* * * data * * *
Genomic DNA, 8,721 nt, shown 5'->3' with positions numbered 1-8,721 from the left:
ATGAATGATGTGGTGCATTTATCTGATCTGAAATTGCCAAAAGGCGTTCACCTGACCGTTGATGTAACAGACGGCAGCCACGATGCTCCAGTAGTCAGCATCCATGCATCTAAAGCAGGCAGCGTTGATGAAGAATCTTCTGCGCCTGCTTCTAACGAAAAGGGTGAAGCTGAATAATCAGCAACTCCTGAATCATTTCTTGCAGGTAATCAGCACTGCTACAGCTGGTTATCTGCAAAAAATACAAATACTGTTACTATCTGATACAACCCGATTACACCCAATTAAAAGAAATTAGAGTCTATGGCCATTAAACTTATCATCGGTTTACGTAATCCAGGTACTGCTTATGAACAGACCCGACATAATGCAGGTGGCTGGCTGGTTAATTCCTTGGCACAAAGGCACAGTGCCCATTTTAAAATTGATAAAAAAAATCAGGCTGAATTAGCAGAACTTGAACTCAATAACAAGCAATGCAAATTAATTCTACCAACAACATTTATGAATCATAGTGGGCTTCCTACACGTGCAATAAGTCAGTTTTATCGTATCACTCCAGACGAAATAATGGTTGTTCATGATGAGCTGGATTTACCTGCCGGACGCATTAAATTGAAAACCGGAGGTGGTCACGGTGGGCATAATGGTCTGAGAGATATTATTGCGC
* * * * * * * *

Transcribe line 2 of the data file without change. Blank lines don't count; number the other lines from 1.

ATGAATGATGTGGTGCATTTATCTGATCTGAAATTGCCAAAAGGCGTTCACCTGACCGTTGATGTAACAGACGGCAGCCACGATGCTCCAGTAGTCAGCATCCATGCATCTAAAGCAGGCAGCGTTGATGAAGAATCTTCTGCGCCTGCTTCTAACGAAAAGGGTGAAGCTGAATAATCAGCAACTCCTGAATCATTTCTTGCAGGTAATCAGCACTGCTACAGCTGGTTATCTGCAAAAAATACAAATACTGTTACTATCTGATACAACCCGATTACACCCAATTAAAAGAAATTAGAGTCTATGGCCATTAAACTTATCATCGGTTTACGTAATCCAGGTACTGCTTATGAACAGACCCGACATAATGCAGGTGGCTGGCTGGTTAATTCCTTGGCACAAAGGCACAGTGCCCATTTTAAAATTGATAAAAAAAATCAGGCTGAATTAGCAGAACTTGAACTCAATAACAAGCAATGCAAATTAATTCTACCAACAACATTTATGAATCATAGTGGGCTTCCTACACGTGCAATAAGTCAGTTTTATCGTATCACTCCAGACGAAATAATGGTTGTTCATGATGAGCTGGATTTACCTGCCGGACGCATTAAATTGAAAACCGGAGGTGGTCACGGTGGGCATAATGGTCTGAGAGATATTATTGCGC